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Kick start your day with a good breakfast

So grateful!

 

 

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Bounty from Halsey Farm and Nursery, Southampton, New York

As a kid in the ’60s, I thought Brussels sprouts were absolutely heinous. When I encountered them, boiled and gray and sour, at my friend Nonni’s house (no offense intended–that was the way everybody cooked them in those days), I vowed never to touch one again. (Thank God my mother didn’t have the foggiest idea what to do with them, so we were spared at home.) Now of course, having discovered they can be just amazing, simply roasted in olive oil with salt and pepper, I’ve got immense plans!

That’s a honey nut kabocha up there on the right in front of that gorgeous cauliflower and between the green beans and the acorn squash. Can’t wait to try that! Any ideas?

I took two small butternut squashes tonight and made soup: so easy! I can’t peel and chop those things, so I cut them in half, took out the seeds, and roasted them in the oven at 400 degrees for an hour. I sauteed one chopped onion in butter, added the softened, peeled squash with 4 cups of chicken broth, and pureed the mixture until smooth. A dash of salt, pepper, and nutmeg and it was like the whole history of New England was playing itself out in my mouth.

 

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I’m sure this is not new to most of you, but for a kid who thought the Jolly Green Giant crossed his arms and, like Samantha on “Bewitched,” produced frozen vegetables with the blink of an eye, this is all so new and thrilling!

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Frozen, 1960s style

 

 

 

 

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Spinach and Sun-dried Tomato Scones

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I missed Columbus Day by a few, but these savory scones from Ivy Manning’s Easy Soups From Scratch With Quick Breads to Match would be perfect for any Italian feast. They are so light and yet so filling. One was perfect and should be savored; I had to stop myself from gobbling it down in three bites. Buttermilk gives it more depth. Tastes like there’s Parmesan cheese in here, even though there isn’t. Perfect as is, but I’d recommend eating them fresh from the oven. Believe me, they’ll be gone in a flash if you have four or more people at the table any time of the day.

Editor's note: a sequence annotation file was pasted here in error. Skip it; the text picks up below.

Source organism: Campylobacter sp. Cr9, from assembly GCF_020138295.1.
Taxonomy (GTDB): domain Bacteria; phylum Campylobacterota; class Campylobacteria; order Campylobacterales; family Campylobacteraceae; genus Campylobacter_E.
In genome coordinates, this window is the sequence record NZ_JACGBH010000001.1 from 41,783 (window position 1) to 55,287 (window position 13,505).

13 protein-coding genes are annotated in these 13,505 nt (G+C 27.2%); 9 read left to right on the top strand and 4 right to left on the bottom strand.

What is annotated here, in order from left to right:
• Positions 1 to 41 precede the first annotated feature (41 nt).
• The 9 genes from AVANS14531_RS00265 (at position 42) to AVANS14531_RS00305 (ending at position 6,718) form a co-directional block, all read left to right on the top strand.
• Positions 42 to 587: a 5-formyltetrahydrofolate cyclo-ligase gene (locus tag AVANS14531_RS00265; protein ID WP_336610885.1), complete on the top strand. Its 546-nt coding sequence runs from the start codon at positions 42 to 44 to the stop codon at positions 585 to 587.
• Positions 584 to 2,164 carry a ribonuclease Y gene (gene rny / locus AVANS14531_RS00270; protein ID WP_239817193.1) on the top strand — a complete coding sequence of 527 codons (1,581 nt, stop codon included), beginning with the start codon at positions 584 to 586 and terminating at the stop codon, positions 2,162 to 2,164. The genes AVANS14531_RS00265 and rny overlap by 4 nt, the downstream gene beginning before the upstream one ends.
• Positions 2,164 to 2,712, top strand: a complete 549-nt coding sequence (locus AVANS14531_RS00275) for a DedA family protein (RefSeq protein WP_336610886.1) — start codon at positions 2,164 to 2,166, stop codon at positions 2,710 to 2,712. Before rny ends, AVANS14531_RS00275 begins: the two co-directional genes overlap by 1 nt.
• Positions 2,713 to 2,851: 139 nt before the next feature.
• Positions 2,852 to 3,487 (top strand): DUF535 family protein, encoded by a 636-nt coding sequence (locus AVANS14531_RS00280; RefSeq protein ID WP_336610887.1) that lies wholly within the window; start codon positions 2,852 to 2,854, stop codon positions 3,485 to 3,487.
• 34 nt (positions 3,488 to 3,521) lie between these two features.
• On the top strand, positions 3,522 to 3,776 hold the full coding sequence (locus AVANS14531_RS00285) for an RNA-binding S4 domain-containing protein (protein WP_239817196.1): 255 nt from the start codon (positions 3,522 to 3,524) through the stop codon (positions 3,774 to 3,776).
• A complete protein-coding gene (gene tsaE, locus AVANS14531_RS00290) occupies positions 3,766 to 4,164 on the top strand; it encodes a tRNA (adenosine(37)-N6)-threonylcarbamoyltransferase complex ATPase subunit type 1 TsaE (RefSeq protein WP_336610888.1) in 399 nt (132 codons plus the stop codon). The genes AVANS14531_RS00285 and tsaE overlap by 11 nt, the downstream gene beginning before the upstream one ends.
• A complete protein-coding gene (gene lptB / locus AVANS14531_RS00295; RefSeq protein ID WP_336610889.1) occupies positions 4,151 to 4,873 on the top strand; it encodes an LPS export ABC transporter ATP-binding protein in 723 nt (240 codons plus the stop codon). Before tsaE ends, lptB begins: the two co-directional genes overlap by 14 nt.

The prep work is simple and satisfying: chopping sun-dried tomatoes and baby spinach; measuring flour and cutting in butter–Ivy promises easy and she delivers! 20 minutes in a 400° oven and they’re done–second promise delivered!

There is a lot in this Chronicle cookbook adapted from Ivy’s popular cooking class:

  • Egg and Lemon Soup With Toasted Orzo and Kale with Zucchini, Feta, and Dill Muffins
  • Lighter Broccoli and Cheese Soup with Beer and Cheese Bread (next up for me!)
  • Black Bean Soup With Roasted Red Pepper Cream which she recommends with these savory scones

And as always with Chronicle cookbooks, there’s some delightful design element.

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Two sewn-in grosgrain bookmarks!

If you can’t make your way to Portland for Ivy’s classes (or catch her on Facebook Live), this book will turn you into a top-of-the-class comfort food provider.

 

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Guten Abend!

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On the route du vin, Alsace 

Nostalgia time! Chuck and I took a marvelous trip to Brussels, Alsace, and Germany many years ago. Oh, the raclette, the riesling, the saucissons, the wursts, the potatoes, the ham!